* Firm books $591 mln in compensation expenses just before
* JD.com's share-based compensation more than tripled from
2011 to 2013
* Liu retains veto power over board -governance association
(Adds CFO & CEO's comments)
By Elzio Barreto
HONG KONG, May 22 China's No. 2 e-commerce
company, JD.com Inc, awarded Chief Executive and founder
Richard Liu a one-off, share-based bonus of $591 million as the
company prepared for its U.S. IPO, giving rise to concerns about
The award was actually worth $891 million at the company's
IPO price of $19 per share, according to a securities filing, or
nearly half the amount JD.com and some shareholders raised in
the initial offering, the biggest U.S. listing by a Chinese
company. It was granted "in consideration of his past and future
services," according to JD.com's prospectus.
The company's shares rose as much as 20 percent when they
began trading on Thursday. They were up 7.9 percent at $20.51 at
JD.com is the second mainland company in the past month to
lavish its senior executives with major share-based bonuses
ahead of a stock market flotation, raising questions about
governance and shareholders' rights at Chinese firms ahead of
Alibaba Group Holding Inc's forthcoming IPO.
"Obviously if company funds are paid just as a matter of
executive compensation and not for shareholders value, wouldn't
that automatically mean that shareholders' rights aren't being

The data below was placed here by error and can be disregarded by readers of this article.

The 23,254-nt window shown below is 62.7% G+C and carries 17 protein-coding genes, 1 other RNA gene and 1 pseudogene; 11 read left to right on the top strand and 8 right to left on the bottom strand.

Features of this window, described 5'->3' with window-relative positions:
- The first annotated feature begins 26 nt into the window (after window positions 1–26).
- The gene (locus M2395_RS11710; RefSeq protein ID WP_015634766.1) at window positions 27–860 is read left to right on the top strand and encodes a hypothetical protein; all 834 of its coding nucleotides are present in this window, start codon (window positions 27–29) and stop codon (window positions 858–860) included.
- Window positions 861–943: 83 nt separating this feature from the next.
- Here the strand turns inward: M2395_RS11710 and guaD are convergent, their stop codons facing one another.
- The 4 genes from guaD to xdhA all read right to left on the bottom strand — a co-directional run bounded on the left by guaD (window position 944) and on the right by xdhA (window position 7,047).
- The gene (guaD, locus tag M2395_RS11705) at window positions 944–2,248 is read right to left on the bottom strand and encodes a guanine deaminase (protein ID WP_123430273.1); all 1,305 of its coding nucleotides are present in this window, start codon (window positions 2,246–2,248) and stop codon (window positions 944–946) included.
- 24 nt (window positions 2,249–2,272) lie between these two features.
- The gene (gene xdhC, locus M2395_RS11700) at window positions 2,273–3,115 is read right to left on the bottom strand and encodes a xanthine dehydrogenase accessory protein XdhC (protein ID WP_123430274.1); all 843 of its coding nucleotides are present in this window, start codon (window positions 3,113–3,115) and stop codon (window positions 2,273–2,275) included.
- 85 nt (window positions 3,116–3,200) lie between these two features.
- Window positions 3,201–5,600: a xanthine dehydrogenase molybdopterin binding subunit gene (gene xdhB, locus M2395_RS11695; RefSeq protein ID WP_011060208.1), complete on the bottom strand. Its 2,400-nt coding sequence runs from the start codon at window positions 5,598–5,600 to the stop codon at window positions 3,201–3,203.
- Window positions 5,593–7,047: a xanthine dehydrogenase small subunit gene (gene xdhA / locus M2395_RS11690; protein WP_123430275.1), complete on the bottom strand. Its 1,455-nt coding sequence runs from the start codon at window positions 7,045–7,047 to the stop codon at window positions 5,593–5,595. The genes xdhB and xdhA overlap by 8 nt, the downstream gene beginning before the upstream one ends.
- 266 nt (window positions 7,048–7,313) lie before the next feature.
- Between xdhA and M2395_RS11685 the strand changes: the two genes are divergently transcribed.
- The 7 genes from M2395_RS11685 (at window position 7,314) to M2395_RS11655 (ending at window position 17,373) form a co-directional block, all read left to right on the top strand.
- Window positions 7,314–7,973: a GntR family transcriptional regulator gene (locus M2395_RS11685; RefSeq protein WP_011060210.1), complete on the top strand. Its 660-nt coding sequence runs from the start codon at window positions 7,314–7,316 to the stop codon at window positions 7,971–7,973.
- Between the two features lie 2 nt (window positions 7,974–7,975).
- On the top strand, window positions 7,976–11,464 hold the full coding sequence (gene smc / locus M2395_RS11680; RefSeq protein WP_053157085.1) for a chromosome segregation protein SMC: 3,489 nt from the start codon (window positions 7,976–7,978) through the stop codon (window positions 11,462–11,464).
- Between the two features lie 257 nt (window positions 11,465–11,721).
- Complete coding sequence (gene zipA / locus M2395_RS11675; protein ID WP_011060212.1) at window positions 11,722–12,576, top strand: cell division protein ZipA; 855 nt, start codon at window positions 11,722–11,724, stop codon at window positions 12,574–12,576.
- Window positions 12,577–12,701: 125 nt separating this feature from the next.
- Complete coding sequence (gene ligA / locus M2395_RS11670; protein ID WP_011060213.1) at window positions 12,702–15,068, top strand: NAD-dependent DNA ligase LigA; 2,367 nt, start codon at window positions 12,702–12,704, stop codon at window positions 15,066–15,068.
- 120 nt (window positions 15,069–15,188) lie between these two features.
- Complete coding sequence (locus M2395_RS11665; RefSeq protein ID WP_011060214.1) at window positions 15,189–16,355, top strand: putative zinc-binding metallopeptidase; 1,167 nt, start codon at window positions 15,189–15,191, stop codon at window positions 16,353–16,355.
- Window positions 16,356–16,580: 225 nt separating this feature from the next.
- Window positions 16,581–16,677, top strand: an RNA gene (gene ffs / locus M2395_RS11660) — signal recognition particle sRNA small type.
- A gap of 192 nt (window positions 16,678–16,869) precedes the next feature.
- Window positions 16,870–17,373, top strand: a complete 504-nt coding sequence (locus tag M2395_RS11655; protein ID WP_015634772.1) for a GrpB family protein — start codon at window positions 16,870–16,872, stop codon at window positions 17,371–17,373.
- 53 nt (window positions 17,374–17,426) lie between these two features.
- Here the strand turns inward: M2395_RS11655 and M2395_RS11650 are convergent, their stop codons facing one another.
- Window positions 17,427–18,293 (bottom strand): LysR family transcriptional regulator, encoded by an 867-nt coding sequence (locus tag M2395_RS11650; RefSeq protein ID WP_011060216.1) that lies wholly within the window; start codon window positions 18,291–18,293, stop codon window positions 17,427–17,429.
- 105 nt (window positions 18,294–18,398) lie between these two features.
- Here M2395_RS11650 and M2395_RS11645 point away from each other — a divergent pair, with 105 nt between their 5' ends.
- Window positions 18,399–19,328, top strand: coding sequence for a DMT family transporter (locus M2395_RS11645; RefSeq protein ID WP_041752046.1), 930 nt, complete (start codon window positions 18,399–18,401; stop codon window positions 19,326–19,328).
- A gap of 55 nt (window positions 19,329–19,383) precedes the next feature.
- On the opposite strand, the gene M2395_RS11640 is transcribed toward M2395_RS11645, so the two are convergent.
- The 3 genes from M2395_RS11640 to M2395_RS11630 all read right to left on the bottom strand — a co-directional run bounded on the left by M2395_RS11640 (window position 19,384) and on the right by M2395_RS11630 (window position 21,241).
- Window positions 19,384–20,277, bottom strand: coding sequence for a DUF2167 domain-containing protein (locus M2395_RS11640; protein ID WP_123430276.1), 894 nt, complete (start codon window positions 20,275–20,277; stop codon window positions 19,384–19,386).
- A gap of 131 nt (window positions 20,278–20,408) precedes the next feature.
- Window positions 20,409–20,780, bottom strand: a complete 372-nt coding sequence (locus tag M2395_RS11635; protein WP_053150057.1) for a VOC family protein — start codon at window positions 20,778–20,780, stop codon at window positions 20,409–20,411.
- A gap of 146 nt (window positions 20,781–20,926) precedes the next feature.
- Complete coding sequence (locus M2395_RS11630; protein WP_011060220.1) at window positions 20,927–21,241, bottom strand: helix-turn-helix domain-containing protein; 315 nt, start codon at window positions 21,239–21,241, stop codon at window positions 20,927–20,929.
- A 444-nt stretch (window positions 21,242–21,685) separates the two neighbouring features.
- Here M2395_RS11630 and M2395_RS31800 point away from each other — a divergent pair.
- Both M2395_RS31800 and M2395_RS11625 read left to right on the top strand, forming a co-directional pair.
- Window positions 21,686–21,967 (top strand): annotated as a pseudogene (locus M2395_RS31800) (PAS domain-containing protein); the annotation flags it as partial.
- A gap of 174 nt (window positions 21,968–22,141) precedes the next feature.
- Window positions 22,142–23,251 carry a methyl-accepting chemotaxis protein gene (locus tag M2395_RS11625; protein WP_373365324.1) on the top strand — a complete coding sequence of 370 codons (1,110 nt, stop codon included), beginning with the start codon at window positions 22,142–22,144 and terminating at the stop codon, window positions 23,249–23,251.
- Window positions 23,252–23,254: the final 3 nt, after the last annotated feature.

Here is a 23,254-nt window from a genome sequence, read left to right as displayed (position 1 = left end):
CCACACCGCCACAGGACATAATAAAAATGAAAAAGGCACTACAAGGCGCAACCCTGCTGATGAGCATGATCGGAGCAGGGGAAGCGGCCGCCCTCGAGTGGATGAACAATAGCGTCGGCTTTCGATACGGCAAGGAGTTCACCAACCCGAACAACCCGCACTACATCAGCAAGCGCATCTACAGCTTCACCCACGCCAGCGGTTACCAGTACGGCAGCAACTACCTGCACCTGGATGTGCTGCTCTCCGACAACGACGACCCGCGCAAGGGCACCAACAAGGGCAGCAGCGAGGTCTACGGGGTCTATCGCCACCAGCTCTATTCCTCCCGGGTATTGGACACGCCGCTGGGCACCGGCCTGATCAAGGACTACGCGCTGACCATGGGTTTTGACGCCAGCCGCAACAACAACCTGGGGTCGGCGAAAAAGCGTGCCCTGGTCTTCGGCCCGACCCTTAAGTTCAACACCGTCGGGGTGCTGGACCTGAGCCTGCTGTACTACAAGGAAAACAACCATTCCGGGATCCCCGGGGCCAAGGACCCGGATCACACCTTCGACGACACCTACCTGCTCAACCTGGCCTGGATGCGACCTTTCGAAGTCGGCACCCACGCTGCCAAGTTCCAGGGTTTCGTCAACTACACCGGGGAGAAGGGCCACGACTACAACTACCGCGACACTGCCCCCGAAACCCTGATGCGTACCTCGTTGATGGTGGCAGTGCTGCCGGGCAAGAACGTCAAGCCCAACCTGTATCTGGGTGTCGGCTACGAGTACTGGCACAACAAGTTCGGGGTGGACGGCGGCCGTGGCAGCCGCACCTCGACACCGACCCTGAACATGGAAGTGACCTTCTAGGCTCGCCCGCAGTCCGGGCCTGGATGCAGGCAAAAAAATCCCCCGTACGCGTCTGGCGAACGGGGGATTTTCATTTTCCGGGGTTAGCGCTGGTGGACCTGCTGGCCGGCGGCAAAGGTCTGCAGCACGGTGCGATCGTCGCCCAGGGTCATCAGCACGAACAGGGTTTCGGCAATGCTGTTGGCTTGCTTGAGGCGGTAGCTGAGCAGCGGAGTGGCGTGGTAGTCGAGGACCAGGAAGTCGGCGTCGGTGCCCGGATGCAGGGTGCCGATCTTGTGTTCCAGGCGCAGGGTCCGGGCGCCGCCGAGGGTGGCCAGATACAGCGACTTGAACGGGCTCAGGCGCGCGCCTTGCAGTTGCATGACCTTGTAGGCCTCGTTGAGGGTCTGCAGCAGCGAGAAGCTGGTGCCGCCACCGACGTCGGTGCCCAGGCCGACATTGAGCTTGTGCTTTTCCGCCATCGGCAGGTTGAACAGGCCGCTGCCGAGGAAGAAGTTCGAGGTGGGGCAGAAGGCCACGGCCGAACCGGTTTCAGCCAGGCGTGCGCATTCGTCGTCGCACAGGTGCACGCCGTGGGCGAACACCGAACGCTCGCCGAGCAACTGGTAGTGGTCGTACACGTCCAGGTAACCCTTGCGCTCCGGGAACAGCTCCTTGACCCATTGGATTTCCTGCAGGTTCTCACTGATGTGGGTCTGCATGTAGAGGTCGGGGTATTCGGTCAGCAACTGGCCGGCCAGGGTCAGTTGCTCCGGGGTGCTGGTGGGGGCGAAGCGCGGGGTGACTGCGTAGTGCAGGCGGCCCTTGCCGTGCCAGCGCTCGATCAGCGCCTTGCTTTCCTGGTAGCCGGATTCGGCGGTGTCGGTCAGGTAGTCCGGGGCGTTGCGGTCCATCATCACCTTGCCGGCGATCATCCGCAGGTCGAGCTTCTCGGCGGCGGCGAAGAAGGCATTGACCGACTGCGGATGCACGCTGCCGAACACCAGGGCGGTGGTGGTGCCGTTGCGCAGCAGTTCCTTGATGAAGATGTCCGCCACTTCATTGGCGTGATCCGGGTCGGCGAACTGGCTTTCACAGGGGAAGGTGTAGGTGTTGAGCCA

fairly treated?" said Michael Cheng, research director for China
and Hong Kong at the Asian Corporate Governance Association
A shareholding structure that gives Liu absolute control
over decisions in the company magnifies such concerns, he said.
The award will add to the company's share-based compensation
expenses in 2014, following a steep increase in recent years.
Those expenses jumped to 261 million yuan ($41.9 million) at the
end of 2013 from 71 million yuan at the end of 2011.
JD.com said in the prospectus "share-based compensation is
of significant importance to our ability to attract and retain
key personnel and employees."
Chief Financial Officer Sidney Huang said in a phone
interview that JD.com's investors had put forward the idea of
share awards for Liu multiple times in the past but that he had
turned them down.
"We've achieved great success in China over the past 10
years. So the board, and our shareholders, they decided on this
award" in recognition of that, Liu told Reuters.
Investors are watching JD.com as its much larger peer,
Alibaba, prepares for what could be the largest ever initial
public offering by a technology company.
The JD.com deal was priced at $19 per American Depositary
Share (ADS), above the $16 to $18 per share marketing range for
the IPO. Each ADS represents two ordinary shares.
Billionaire Liu was awarded 93.78 million restricted share
units that vested immediately, equivalent to half the number of
ADSs in the entire JD.com IPO.
The company itself offered about 69 million ADSs, while
shareholders, including investment firm Tiger Global Management
and Russian Internet investment group Digital Sky Technologies,
sold another 24.68 million ADSs.
The company's dual-class share structure, commonly used by
U.S. tech titans such Facebook Inc and Google Inc
, gives Liu 83.7 percent voting power because he holds
class B ordinary shares that are entitled to 20 votes per share,
compared with one vote per share for class A ordinary shares.
In addition, JD.com's board will not be able to muster a
quorum in the absence of Liu so long as he is a company
The ACGA's Cheng said this meant "the CEO can veto anything
by staying home."
The JD.com special compensation follows a similar payment to
two senior executives of China's biggest pork producer, WH Group
Ltd, who last month received a combined $600 million
share-based payout for "recognition and reward" as part of the
takeover of U.S.-based Smithfield Foods Inc.
($1 = 6.2337 Chinese yuan)
(Additional reporting by Denny Thomas; Editing by Stephen
Coates and Steve Orlofsky)